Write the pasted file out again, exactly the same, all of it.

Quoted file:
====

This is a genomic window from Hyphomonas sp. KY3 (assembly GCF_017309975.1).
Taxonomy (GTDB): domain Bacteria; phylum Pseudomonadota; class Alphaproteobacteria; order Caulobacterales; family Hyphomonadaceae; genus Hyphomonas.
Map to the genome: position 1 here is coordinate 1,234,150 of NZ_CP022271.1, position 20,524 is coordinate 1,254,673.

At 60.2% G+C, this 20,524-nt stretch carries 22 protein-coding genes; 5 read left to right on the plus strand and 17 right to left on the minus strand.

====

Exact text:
This is a genomic window from Hyphomonas sp. KY3 (assembly GCF_017309975.1).
Taxonomy (GTDB): domain Bacteria; phylum Pseudomonadota; class Alphaproteobacteria; order Caulobacterales; family Hyphomonadaceae; genus Hyphomonas.
Map to the genome: position 1 here is coordinate 1,234,150 of NZ_CP022271.1, position 20,524 is coordinate 1,254,673.

At 60.2% G+C, this 20,524-nt stretch carries 22 protein-coding genes; 5 read left to right on the plus strand and 17 right to left on the minus strand.